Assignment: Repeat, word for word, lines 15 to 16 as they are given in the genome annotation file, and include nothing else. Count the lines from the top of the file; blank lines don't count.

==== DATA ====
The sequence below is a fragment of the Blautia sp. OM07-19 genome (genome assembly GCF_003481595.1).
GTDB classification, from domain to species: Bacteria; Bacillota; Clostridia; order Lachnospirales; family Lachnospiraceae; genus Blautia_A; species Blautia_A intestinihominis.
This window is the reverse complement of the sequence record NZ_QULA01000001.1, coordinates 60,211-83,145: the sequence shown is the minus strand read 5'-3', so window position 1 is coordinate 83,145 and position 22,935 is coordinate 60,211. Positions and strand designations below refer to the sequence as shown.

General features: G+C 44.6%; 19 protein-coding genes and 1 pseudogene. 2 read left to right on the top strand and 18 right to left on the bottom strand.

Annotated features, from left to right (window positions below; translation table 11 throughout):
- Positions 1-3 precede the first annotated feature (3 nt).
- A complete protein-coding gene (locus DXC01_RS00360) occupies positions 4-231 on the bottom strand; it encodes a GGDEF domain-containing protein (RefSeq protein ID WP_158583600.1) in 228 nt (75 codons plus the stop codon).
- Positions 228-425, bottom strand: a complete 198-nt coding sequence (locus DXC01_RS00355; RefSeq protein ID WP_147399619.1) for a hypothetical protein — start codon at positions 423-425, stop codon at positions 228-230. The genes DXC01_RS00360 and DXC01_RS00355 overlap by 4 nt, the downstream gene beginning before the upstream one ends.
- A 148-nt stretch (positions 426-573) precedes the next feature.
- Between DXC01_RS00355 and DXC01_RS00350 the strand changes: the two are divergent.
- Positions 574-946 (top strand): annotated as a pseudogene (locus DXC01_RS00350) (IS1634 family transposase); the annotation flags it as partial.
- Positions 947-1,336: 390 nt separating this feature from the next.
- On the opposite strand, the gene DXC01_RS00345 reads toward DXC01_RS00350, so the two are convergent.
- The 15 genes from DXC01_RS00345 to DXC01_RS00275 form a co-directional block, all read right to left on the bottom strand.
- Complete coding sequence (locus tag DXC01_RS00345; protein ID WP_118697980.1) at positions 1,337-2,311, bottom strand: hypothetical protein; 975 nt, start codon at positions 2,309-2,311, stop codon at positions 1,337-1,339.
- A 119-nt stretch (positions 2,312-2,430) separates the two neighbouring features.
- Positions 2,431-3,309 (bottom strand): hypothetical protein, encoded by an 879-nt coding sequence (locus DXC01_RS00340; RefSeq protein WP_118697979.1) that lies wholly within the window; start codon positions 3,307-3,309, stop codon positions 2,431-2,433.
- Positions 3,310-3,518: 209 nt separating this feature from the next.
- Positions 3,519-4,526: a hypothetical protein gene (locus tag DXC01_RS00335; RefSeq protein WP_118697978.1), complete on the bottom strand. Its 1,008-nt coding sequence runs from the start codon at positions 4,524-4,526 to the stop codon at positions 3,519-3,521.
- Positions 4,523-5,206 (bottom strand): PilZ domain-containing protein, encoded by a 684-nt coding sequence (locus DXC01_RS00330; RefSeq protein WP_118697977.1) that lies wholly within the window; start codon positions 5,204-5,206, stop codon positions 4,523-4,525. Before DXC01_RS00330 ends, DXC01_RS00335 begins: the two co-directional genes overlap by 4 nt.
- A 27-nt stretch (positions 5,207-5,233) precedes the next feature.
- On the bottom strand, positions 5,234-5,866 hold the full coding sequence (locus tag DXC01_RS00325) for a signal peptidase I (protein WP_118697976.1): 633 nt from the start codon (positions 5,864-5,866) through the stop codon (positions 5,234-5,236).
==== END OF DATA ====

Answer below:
- Complete coding sequence (locus tag DXC01_RS00345; protein ID WP_118697980.1) at positions 1,337-2,311, bottom strand: hypothetical protein; 975 nt, start codon at positions 2,309-2,311, stop codon at positions 1,337-1,339.
- A 119-nt stretch (positions 2,312-2,430) separates the two neighbouring features.